All hail the number gameAt a time when the country is struggling with implementing the new constitution, the present political vacuum is highly unfortunate
As the Parliament begins discussion on a vote of no confidence—jointly filed by the CPN (Maoist Centre) and Nepali Congress—against the CPN-UML-led government, Prime Minister KP Sharma Oli is in a race against time to save his seat.
The ruling coalition was stripped off its majority after the Maoist Centre, the third largest party in the Parliament pulled out of the government on July 12.
Interestingly, this is the second time a UML prime minister is being put to test since the multi-party democracy in 1990. And on both the occasionsNepali Congress president Sher Bahadur Deuba has been involved in pulling down the government.
While Prime Minister KP Sharma Oli stares at a vote of no confidence, commentators feel leaders have given birth to a dirty political culture in the name of democracy.
“In such sensitive times—especially after the Madhesi grievances, the unofficial neighbouring blockade, the devastating earthquakes—the unhealthy politics that we are witnessing is very unfortunate,” said former House Speaker Taranath Ranabhat.
“In fact these are the politicians who made the constitution and they are the same ones that are claiming that the constitution is not clear enough on the process,” Ranabhat told the Post. “In my time, we never had any problem with the process after a vote of no confidence was registered.”
The UML chairman will be the fifth prime minister since 1990 to be dragged into the battle of the numbers at the Parliament.
In 1995, an elected government under late UML leader Manmohan Adhikari faced a vote of no confidence just nine months after forming a government after the UML came victorious in the elections a year before. Ultimately, the NC and the Rastriya Prajatantra Party pulled down the government with majority votes.
Subsequently, the next government that was formed under then NC parliamentary party leader Sher Bahadur Deuba was tested a record three times. In 1996, even though Deuba managed to brush aside the first vote of no confidence against him, a second attempt to topple his government led to Deuba being declared in minority. When Deuba, in early 1997, stood up in Parliament to garner a vote of confidence, he was unsuccessful. The UML and the RPP (Lokendra Bahadur Chand-led faction) triumphed in their third attempt and Deuba was finally unseated.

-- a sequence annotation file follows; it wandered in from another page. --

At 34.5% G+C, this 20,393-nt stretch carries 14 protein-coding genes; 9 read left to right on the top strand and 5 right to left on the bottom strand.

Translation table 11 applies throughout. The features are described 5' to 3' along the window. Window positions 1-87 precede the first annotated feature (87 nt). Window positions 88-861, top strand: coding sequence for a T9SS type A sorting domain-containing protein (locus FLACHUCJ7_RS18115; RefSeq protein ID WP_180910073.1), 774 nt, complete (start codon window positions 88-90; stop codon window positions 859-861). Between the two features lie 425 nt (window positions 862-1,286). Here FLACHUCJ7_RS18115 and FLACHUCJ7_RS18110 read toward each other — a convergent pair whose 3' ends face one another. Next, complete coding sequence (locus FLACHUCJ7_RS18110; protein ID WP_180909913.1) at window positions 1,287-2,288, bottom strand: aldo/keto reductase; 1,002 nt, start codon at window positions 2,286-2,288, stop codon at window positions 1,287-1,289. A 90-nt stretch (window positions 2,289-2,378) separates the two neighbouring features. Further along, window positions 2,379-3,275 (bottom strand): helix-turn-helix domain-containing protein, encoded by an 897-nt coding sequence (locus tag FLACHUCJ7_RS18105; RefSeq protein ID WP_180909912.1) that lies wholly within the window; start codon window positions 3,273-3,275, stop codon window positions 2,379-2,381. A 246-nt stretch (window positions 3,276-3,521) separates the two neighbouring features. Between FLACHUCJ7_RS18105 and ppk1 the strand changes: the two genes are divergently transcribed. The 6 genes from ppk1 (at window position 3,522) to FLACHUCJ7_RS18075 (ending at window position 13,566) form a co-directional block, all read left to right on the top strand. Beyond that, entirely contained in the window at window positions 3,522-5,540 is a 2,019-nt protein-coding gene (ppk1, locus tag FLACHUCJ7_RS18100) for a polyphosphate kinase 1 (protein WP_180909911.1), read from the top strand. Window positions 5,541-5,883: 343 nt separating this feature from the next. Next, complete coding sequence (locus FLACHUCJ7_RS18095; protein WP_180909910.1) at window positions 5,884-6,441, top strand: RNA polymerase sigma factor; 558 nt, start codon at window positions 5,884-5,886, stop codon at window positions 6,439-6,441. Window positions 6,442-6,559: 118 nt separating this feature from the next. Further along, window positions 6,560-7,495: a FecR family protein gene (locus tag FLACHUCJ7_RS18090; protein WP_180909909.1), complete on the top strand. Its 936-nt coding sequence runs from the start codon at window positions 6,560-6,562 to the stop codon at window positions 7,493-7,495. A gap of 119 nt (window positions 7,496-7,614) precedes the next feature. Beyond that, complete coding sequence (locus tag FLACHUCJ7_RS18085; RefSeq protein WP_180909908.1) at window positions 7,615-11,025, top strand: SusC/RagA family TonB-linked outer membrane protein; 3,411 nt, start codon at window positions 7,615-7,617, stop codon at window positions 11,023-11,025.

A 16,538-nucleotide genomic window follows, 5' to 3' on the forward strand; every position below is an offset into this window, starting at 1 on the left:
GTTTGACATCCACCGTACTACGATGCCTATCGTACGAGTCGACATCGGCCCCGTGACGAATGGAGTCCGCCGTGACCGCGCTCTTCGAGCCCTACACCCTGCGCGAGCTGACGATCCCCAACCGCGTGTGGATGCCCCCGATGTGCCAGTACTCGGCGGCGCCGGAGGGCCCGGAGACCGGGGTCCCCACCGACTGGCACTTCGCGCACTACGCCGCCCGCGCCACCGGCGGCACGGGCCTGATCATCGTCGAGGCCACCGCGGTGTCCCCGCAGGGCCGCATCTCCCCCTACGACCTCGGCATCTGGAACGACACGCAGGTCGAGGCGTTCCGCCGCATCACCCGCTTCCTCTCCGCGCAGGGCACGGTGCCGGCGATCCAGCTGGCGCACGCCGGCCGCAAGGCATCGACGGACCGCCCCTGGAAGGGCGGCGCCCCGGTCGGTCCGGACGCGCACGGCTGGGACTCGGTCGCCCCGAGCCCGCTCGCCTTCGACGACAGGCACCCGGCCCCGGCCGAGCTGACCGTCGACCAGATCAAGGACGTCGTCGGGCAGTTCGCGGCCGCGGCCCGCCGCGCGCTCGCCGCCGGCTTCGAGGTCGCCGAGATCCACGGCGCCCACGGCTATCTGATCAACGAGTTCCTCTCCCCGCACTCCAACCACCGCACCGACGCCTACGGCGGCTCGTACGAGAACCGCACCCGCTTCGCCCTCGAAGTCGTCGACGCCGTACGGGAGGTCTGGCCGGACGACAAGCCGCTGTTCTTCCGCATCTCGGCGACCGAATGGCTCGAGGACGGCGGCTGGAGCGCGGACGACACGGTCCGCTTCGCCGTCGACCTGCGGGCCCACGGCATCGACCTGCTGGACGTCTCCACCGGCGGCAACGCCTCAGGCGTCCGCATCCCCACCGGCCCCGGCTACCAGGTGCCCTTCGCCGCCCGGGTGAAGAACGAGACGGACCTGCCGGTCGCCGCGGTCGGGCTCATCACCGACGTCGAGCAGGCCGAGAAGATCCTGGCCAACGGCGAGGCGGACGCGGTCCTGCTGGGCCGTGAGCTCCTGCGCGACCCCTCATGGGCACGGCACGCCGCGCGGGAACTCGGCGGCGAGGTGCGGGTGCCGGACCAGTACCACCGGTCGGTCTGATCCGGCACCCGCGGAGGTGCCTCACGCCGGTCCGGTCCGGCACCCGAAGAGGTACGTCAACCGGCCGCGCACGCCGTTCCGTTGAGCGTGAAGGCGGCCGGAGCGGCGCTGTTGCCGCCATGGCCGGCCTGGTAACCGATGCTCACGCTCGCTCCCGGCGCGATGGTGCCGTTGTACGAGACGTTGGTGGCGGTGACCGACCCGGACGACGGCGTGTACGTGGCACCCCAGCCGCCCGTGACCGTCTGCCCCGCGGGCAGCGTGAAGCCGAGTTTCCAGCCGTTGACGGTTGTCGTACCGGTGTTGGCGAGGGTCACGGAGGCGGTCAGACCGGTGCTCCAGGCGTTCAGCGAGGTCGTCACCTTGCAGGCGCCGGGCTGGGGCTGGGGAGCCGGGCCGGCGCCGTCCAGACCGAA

The following government that was formed between UML and RPP under Chand was again pulled down in late 1997 by a vote of no confidence registered by the NC and a faction of RPP led by Surya Bahadur Thapa.
“The recent statute promulgated by these leaders has been made ambiguous to favour themselves. In a parliamentary system it is natural to see such votes being put forward, but the political tendency that has been cultivated solely points to the power game that these leaders are playing,” said political analyst Krishna Khanal.
“It comes as a surprise that there is so much commotion regarding the constitutional provisions. This is a political issue and not a matter for legal experts to decide. All statements made recently to claim that a new government won’t be formed are subjective to an individual’s personal gains,” Khanal said.
More than a dozen legal experts, during consultations with political leaders from NC and the Maoist Centre, claimed that there was absolutely no constitutional ambiguity on forming a new government by pushing Oli out through a vote of no confidence under the transitional provision. They concluded that Article 298 is clear enough about the formation of a new government. But, a similar gathering of experts under PM Oli stated that there is not a clear provision regarding the formation of a new government if the incumbent one is voted out.
This week, major political parties were at loggerheads over which discussion to initiate first—the vote of no confidence or the budget related bills. The NC and Maoist Centre insisted on putting the discussion on the vote of no confidence in priority, while the ruling UML were adamant on getting the budget related bills passed first. On one hand Oli tried to convince the opposition that if the bills get passed he might as well just resign from the government, and on the other hand the opposition claimed that it was up to the new government to be formed to take a call on any bill. In the end, the bills were put on discussion, but rejected.
Commentators believe that the House Speaker is always decisive on parliamentary business, and that there was no reason to drag him/her to controversy. Regardless, the House has the duty to give importance to the bills or acts sent to them. Since the House Speaker failed to convince leaders on the matter, and that a special work plan brought about by Speaker Onsari Gharti Magar already notified parliamentarians that the first business would be to discuss on the no vote of confidence registered against the government, analysts say her decision must have been be respected. “The Maoists were in major quandary. If they were to not vote first on the budget related bills, it implied that they are rejecting the budget which was brought when they were a major partner in the government. But if they had voted on it first then again it showed that the government is still in majority,” stated Khanal.
The political vacuum felt during such times is unfortunate given the sensitivity of matters Nepal is facing. At a time when we are struggling with reconstruction and rehabilitation work, some Tarai based forces are disowning the new constitution and with the responsibility to hold three elections—local, provincial and federal—in the next 18 months before the Parliament automatically dissolves, PM Oli should gracefully resign if he wants to be fondly remembered for making us citizens at least dream of a prosperous nation.